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News Wrap: Kavanaugh confirmation hearing appears on track despite document delay

In our news wrap Thursday, the National Archives is warning of a document issue on material related to Supreme Court nominee Brett Kavanaugh, whom Senate Republicans are trying to confirm before the November elections. Judy Woodruff talks with Lisa Desjardins. Also, federal prosecutors in the Paul Manafort trial used a bookkeeper to flesh out charges of bank fraud and tax evasion.

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  • Judy Woodruff:

    The battle is officially on tonight over rules to make cars get better gas mileage and emit less pollution.

    The Trump administration called today for rolling back Obama era standards due to take effect over the next years. Officials argued that the result would be cheaper and safer vehicles. California and 19 other states, however, vowed to pursue a legal challenge. We will have a full report after the news summary.

    In the day's other news: The National Archives is warning of a document delay, as Senate Republicans try to confirm President Trump's Supreme Court nominee, Brett Kavanaugh, before the November elections. The Archives announced today that it won't finish reviewing material related to work that Kavanaugh did as a White House staffer under President George W. Bush until late October.

    Congressional correspondent Lisa Desjardins joins me now to talk about the implications.

    So, Lisa, we're talking about nearly a million documents.

  • Lisa Desjardins:

    Right.

  • Judy Woodruff:

    What's in them? Why does this matter?

  • Lisa Desjardins:

    Could be up to a million documents.

    These are the paper Brett Kavanaugh wrote, including e-mails, potentially policy documents, when he worked in the White House Counsel's Office and also when he was staff secretary.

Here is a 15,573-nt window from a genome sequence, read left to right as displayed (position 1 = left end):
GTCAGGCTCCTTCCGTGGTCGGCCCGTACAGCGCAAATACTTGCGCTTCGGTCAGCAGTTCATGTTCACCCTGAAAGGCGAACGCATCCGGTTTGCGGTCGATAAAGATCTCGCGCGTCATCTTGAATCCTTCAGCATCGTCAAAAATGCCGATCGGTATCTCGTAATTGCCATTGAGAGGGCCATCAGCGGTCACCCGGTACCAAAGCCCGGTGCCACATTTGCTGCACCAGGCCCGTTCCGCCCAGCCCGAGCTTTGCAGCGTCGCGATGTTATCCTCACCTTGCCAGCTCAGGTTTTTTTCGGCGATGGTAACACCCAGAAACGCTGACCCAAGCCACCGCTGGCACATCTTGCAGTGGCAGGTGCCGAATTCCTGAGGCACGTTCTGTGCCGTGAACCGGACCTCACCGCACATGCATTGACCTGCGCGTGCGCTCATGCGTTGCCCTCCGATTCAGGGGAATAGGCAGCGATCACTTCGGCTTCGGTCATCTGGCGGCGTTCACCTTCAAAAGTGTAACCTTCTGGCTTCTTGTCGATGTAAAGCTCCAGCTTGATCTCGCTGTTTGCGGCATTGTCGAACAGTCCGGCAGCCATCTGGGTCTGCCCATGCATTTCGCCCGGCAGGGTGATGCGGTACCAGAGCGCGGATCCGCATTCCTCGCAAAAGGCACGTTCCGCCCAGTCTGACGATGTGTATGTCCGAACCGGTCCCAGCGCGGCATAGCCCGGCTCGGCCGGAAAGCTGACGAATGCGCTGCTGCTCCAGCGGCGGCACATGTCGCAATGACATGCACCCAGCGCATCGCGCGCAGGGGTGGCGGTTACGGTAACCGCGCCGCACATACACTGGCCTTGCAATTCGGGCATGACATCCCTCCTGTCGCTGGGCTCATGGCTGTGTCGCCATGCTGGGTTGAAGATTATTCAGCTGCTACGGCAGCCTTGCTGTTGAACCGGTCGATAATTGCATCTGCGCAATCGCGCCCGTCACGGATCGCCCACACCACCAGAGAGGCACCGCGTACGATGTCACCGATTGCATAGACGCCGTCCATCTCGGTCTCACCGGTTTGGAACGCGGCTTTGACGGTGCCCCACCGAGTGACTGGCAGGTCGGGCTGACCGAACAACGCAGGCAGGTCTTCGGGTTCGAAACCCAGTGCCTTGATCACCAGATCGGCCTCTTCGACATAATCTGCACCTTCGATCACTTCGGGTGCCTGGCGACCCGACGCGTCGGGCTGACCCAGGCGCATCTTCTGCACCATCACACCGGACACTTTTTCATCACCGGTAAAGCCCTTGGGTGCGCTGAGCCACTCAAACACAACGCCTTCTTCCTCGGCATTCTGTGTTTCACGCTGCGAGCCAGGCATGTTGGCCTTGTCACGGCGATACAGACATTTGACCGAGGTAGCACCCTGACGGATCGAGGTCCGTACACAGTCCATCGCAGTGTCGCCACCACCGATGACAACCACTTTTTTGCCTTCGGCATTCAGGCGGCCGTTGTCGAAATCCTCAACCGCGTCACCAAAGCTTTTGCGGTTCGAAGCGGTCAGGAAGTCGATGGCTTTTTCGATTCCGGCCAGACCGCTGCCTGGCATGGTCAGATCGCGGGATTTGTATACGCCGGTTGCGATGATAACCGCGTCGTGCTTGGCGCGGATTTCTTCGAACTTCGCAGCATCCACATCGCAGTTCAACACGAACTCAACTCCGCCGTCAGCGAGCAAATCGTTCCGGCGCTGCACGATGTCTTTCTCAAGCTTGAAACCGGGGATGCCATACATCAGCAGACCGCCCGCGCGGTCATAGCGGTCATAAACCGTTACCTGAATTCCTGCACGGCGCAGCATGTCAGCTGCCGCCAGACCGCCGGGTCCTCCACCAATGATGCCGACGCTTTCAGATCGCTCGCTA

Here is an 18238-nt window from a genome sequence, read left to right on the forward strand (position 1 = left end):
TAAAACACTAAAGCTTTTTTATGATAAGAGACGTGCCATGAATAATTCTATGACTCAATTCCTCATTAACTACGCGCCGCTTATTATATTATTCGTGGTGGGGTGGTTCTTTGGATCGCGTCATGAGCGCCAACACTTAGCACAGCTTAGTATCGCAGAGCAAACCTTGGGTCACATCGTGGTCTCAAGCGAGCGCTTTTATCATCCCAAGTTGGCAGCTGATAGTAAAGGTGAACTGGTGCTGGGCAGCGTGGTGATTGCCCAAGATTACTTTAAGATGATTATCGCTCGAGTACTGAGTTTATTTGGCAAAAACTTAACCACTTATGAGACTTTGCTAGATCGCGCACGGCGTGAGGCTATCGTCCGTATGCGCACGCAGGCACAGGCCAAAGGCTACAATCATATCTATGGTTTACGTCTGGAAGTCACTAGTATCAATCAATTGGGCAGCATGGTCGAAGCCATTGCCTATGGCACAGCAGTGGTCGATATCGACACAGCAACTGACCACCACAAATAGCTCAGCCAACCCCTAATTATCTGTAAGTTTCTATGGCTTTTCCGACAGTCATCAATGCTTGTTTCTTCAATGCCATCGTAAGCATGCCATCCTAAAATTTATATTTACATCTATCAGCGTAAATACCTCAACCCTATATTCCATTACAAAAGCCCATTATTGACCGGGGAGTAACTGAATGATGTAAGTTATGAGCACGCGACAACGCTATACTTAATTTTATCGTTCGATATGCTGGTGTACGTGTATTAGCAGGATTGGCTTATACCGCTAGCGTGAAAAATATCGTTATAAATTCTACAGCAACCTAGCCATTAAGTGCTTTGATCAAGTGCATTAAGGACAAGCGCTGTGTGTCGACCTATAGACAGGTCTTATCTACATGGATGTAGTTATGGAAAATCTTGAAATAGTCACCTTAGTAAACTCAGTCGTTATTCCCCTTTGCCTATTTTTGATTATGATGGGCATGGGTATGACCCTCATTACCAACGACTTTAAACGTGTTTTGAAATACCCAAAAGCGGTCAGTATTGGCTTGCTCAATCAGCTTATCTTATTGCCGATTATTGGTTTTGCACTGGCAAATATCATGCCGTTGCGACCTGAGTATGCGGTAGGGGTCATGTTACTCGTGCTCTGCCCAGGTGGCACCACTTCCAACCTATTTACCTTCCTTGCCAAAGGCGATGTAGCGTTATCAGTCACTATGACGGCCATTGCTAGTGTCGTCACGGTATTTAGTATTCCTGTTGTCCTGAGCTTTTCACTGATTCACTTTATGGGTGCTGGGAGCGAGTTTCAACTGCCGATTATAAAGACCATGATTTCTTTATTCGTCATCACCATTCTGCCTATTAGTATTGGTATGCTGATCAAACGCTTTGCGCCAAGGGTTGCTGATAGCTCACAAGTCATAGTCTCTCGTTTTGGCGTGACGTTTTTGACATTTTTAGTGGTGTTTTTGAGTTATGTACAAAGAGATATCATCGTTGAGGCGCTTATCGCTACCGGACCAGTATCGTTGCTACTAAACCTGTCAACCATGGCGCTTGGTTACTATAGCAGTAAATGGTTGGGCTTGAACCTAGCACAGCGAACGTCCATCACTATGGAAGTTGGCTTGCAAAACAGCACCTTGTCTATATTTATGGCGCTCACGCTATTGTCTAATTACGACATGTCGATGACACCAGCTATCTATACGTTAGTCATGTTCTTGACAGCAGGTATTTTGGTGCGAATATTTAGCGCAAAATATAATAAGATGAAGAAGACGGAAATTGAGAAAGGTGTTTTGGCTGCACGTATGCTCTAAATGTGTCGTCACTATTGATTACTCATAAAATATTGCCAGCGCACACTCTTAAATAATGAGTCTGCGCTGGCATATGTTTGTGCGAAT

Now, Judy, Republicans point out, though, a lot of this could also be e-mails that he was just CC'ed on or blind-copied on, things that he didn't actually ring in on.

    So it's not clear exactly how much of this is pertinent to him as a nominee. However, Democrats say they want to see every single piece of paperwork they can for this important nominee.

  • Judy Woodruff:

    So, what effect is this likely to have on the timing of these confirmation hearings?

  • Lisa Desjardins:

    Remarkably, right now, it doesn't look like any effect.

    I spoke to a Democratic aide who is connected to an important office regarding this SCOTUS nomination fight. He said that Chuck Schumer is not requesting a delay because of this document news today.

    However, one issue in that may be the fact that there's a separate place they can get these documents. That's from President George W. Bush's own team. They are separately going through these documents. And Republicans think they will get nearly all one million pages within two to three weeks from the Bush leadership team.

    Democrats say they'd rather an independent team look at it. But I think, Judy, bigger news here, my sources are saying they expect the Kavanaugh confirmation hearing to happen the week after Labor Day. And so far, they don't see anything yet to derail it.

  • Judy Woodruff:

    So, appears to be on track?

  • Lisa Desjardins:

    Right now, it is, but there's, again, a lot of documents to read through in a short period of time.

  • Judy Woodruff:

    For sure.

    Lisa Desjardins, thank you.

    In the Paul Manafort trial, federal prosecutors used a bookkeeper today to flesh out charges of bank fraud and tax evasion against the one-time Trump campaign manager.